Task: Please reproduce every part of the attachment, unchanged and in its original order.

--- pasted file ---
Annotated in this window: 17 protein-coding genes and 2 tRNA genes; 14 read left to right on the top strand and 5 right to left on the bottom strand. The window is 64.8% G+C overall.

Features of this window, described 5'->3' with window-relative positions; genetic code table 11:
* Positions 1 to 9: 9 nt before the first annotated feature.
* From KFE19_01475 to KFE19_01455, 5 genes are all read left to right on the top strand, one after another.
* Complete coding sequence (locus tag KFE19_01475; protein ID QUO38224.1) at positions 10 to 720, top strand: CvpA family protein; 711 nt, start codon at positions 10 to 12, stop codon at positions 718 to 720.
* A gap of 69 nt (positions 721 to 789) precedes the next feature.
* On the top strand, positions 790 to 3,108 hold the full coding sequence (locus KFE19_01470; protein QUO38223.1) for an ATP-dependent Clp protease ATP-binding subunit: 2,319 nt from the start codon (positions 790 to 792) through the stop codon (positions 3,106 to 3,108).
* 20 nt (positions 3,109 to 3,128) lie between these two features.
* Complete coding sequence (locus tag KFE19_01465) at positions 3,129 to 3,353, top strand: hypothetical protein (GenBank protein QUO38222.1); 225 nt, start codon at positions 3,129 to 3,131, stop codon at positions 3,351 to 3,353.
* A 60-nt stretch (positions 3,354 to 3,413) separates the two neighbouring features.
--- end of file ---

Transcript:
Annotated in this window: 17 protein-coding genes and 2 tRNA genes; 14 read left to right on the top strand and 5 right to left on the bottom strand. The window is 64.8% G+C overall.

Features of this window, described 5'->3' with window-relative positions; genetic code table 11:
* Positions 1 to 9: 9 nt before the first annotated feature.
* From KFE19_01475 to KFE19_01455, 5 genes are all read left to right on the top strand, one after another.
* Complete coding sequence (locus tag KFE19_01475; protein ID QUO38224.1) at positions 10 to 720, top strand: CvpA family protein; 711 nt, start codon at positions 10 to 12, stop codon at positions 718 to 720.
* A gap of 69 nt (positions 721 to 789) precedes the next feature.
* On the top strand, positions 790 to 3,108 hold the full coding sequence (locus KFE19_01470; protein QUO38223.1) for an ATP-dependent Clp protease ATP-binding subunit: 2,319 nt from the start codon (positions 790 to 792) through the stop codon (positions 3,106 to 3,108).
* 20 nt (positions 3,109 to 3,128) lie between these two features.
* Complete coding sequence (locus tag KFE19_01465) at positions 3,129 to 3,353, top strand: hypothetical protein (GenBank protein QUO38222.1); 225 nt, start codon at positions 3,129 to 3,131, stop codon at positions 3,351 to 3,353.
* A 60-nt stretch (positions 3,354 to 3,413) separates the two neighbouring features.